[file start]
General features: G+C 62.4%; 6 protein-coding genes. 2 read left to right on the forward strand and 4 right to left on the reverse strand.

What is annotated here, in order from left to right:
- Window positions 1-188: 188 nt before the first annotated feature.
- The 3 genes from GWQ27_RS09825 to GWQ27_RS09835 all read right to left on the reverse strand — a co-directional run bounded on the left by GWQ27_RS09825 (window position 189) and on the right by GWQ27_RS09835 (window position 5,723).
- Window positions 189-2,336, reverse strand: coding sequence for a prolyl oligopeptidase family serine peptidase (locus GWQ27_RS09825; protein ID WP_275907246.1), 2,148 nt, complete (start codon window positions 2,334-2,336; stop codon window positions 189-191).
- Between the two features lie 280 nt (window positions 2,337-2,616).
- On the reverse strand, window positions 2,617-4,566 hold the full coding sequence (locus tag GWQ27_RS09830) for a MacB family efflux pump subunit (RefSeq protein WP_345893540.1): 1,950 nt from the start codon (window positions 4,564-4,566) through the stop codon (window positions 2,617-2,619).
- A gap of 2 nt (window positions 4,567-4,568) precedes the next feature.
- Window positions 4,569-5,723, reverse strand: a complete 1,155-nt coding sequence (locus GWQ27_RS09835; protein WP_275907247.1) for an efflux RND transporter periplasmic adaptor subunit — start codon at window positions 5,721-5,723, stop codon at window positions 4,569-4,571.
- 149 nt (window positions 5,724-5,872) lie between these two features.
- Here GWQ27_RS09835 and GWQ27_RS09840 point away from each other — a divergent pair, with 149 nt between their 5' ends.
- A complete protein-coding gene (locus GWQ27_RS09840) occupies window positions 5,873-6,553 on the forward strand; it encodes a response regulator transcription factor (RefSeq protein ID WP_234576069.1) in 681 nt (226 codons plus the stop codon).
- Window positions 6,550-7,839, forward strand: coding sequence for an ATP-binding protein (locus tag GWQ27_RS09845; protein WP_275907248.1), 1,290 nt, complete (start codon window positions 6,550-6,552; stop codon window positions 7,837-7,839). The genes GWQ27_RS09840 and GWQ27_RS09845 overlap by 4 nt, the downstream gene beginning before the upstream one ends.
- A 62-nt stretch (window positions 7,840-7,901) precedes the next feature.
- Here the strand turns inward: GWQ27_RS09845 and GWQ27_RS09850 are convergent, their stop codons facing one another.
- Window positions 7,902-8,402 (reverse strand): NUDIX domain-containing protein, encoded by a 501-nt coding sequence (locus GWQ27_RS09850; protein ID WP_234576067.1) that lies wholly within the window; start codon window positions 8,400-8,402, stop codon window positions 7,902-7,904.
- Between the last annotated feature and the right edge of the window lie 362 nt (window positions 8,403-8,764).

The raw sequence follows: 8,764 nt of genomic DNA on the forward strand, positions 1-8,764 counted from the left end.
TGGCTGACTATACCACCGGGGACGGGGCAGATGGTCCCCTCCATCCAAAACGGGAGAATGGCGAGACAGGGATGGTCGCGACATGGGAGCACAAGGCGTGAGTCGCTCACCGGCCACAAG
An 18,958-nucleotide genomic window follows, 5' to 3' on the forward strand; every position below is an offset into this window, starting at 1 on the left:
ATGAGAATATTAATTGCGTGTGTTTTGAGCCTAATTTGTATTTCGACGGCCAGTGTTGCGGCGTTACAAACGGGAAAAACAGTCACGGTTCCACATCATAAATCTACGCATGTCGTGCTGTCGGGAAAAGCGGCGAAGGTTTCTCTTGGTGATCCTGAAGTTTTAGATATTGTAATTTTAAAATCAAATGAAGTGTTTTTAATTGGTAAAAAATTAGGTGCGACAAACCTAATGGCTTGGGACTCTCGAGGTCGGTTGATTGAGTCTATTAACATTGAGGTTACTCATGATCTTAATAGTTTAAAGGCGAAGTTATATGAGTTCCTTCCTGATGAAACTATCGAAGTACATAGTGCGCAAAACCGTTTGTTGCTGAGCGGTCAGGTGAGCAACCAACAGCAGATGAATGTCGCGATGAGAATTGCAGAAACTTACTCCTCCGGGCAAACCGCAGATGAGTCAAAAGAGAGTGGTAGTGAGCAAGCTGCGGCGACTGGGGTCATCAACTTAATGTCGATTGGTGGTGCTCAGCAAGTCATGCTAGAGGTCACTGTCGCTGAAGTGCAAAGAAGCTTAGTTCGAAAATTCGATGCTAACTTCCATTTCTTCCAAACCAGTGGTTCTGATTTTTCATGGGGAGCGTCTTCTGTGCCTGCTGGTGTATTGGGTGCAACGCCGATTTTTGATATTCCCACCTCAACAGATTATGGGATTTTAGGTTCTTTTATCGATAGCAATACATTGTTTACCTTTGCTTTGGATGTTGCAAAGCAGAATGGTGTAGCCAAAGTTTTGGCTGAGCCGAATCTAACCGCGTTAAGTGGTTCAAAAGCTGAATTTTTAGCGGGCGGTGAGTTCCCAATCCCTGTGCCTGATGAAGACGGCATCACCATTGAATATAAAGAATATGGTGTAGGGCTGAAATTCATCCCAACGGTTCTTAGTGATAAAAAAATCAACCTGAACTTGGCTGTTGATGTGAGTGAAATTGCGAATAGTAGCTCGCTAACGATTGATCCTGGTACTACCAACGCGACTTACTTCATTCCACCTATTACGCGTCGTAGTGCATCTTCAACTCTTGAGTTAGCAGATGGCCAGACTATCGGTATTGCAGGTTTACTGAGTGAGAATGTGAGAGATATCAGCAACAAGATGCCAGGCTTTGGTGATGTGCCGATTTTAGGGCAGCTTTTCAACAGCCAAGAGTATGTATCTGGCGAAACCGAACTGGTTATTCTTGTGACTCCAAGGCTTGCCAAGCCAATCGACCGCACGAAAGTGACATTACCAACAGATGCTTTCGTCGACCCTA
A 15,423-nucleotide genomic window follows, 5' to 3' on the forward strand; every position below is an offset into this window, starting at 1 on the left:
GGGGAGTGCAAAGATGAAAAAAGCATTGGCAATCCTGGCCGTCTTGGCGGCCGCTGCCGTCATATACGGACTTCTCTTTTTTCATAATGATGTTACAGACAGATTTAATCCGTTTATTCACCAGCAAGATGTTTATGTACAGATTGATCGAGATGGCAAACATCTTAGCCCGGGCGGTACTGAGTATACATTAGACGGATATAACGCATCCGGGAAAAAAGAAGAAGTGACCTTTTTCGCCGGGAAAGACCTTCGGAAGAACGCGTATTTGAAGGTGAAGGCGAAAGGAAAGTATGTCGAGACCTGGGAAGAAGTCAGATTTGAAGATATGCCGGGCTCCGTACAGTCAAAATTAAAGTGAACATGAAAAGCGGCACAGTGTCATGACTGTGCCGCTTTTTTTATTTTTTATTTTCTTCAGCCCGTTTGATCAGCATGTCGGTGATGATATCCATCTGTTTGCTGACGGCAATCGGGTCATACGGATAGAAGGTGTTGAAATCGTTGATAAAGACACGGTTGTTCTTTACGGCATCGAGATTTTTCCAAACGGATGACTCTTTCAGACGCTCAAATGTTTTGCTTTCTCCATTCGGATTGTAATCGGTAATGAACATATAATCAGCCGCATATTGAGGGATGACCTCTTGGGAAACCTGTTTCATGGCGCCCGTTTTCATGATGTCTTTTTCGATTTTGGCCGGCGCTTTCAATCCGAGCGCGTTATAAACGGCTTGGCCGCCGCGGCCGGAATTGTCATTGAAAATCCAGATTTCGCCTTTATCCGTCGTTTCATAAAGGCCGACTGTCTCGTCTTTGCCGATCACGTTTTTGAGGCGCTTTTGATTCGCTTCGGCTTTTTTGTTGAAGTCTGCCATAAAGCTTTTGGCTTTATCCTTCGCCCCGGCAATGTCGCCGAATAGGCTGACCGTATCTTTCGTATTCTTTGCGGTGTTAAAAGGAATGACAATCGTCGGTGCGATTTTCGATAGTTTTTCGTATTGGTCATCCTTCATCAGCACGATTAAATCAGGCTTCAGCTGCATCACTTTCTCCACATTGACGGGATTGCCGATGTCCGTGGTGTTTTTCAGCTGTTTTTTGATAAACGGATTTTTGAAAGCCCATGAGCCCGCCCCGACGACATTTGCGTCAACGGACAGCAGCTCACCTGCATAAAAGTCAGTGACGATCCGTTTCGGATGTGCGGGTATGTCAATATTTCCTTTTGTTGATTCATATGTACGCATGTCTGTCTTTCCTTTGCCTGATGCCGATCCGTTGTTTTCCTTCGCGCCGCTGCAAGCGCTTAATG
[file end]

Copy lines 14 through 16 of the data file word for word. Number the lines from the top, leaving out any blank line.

- A 62-nt stretch (window positions 7,840-7,901) precedes the next feature.
- Here the strand turns inward: GWQ27_RS09845 and GWQ27_RS09850 are convergent, their stop codons facing one another.
- Window positions 7,902-8,402 (reverse strand): NUDIX domain-containing protein, encoded by a 501-nt coding sequence (locus GWQ27_RS09850; protein ID WP_234576067.1) that lies wholly within the window; start codon window positions 8,400-8,402, stop codon window positions 7,902-7,904.